[nos-bbs] trace files
Michael Fox - N6MEF
n6mef at mefox.org
Wed Sep 22 16:00:06 EDT 2010
I was also just told by someone else that JNOS buffers before writing to the
file and that it will eventually write. But how long/much does it buffer,
who knows? And for what possible purpose? I sent several pings, waited a
minute or so, and still no output. That makes it impossible to diagnose a
problem that's occurring in real time.
You say below that Linux buffers the output. But other linux logs don't
seem to be delayed like the JNOS log. Other logs I review show the events as
they happen. How do you know it is Linux that's delaying the write and can
it be controlled (reduced to 0 or a small value)?
I see no value in delaying the write to the file output - only problems.
Write it as you get it, just like syslog and other apps that produce log
files do. It seems two improvements are needed to be able to diagnose a
problem that is occurring in real time:
1) If a filename is specified, write each trace entry to the file without
delay. Then I can run "tail -f" to view what's going on in real time.
2) Also, write to the F9 window, even if a filename is specified. This is
still helpful for more simple tasks. For example, if I'm just trying to see
what's happening with a ping, I can switch between F10 and F9 and I don't
need to open another terminal window.
From: George [ham] VerDuin [mailto:k8rra at ameritech.net]
Sent: Wednesday, September 22, 2010 12:33 PM
To: n6mef at arrl.net; TAPR xNOS Mailing List
Subject: Re: [nos-bbs] trace files
Michael Fox - N6MEF wrote:
> Also, when I specify a filename, the file is created, but has zero
> size and nothing in it until I exit JNOS. Really BAD. So now I have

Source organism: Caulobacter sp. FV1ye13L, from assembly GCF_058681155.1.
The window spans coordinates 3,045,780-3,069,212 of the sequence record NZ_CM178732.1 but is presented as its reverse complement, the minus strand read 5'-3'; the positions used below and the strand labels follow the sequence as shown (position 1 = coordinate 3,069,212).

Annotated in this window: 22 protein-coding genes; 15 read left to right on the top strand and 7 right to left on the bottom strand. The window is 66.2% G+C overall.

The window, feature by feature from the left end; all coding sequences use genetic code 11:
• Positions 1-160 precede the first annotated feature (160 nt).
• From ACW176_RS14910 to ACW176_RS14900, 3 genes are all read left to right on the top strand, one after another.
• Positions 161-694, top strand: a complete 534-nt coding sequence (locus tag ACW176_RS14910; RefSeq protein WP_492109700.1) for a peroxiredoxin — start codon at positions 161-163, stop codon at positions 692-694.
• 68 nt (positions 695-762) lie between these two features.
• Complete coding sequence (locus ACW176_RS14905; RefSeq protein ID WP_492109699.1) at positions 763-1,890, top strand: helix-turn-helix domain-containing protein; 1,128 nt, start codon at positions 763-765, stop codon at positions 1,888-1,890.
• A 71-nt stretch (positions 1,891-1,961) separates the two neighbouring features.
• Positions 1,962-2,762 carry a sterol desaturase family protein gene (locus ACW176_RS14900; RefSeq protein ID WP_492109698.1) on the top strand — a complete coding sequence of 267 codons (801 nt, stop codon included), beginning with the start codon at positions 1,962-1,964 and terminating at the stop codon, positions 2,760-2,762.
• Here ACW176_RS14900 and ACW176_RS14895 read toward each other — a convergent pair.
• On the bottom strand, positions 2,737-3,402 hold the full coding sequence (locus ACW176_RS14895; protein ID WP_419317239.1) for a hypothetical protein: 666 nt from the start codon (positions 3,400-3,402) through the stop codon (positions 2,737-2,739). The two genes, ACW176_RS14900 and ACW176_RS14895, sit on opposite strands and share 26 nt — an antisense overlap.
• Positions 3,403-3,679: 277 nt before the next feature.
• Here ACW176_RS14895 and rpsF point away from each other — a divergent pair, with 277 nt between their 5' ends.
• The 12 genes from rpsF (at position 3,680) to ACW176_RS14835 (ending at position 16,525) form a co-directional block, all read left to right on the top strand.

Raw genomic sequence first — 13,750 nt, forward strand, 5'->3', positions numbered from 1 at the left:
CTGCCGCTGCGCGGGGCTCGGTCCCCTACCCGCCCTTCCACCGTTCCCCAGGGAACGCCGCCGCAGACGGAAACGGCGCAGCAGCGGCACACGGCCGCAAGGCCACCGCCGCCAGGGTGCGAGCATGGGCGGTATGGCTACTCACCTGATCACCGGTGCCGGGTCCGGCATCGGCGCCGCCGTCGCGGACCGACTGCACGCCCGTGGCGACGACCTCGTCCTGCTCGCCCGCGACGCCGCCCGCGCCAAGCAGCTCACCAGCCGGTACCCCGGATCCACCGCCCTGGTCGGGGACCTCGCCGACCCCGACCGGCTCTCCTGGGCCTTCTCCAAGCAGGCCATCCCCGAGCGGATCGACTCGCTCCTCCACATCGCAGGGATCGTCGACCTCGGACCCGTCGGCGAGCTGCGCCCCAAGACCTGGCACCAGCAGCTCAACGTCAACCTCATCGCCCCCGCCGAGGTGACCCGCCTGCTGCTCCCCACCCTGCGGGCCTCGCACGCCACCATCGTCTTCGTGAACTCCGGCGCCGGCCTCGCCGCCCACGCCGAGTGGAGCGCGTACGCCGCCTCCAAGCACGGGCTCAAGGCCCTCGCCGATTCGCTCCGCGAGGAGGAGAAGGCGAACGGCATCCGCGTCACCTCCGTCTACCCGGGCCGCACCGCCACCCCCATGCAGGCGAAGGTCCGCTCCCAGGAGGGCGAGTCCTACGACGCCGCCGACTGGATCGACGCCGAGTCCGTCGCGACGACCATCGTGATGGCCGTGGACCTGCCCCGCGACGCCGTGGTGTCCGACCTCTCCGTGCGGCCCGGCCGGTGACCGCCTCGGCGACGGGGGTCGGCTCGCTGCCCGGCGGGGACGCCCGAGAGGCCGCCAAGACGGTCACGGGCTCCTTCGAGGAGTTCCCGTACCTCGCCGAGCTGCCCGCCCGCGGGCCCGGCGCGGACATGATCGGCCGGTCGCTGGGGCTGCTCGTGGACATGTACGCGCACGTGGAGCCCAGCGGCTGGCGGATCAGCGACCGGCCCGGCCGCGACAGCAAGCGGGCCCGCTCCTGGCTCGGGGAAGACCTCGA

> no trace output at all while JNOS is operating and, if it crashes, it
> may not be able to write the trace output file.
Linux buffers output so while there is zero on HD there is non-zero in
buffer waiting to fill up to the write threshold size.
Try a no-file trace command on the selected interface to cause JNOS to
purge the buffer before changing the output path to the F9 tty. There
are more elegant solutions.
> So, putting this together, tracking down a problem is virtually
Well -- it certainly changes the timeliness and approach to trouble
> It seems to me that:
> 1) JNOS should always write to the F9 session (unless strace is off,
> in which case, it would write to the F10 session)
> 2) If a file is names, then JNOS would ALSO write to the file
> 3) JNOS should write to the file as it is running. NOT buffer
> everything up until it terminates.
> Is anyone else having this problem? Is there a workaround?
Admittedly some issues solve best with immediate view of detail
traffic. For most of the issues I have maybe a year(+) of trace on the
RF ports because I have the space to waste(?). I have seen the thing
you call out, but not found it any disadvantage. Maybe even an
advantage -- I typically filter the trace to aid in focus on only what
I'm looking for. Sometimes I edit the trace to add personal comments.
Comments help me focus on the issue -- especially when setting the issue
aside for a while then picking it up again later doesn't require me to
re-discover fact from the previous review.
The way I work is not for everybody [for certain].
Good luck with your JNOS
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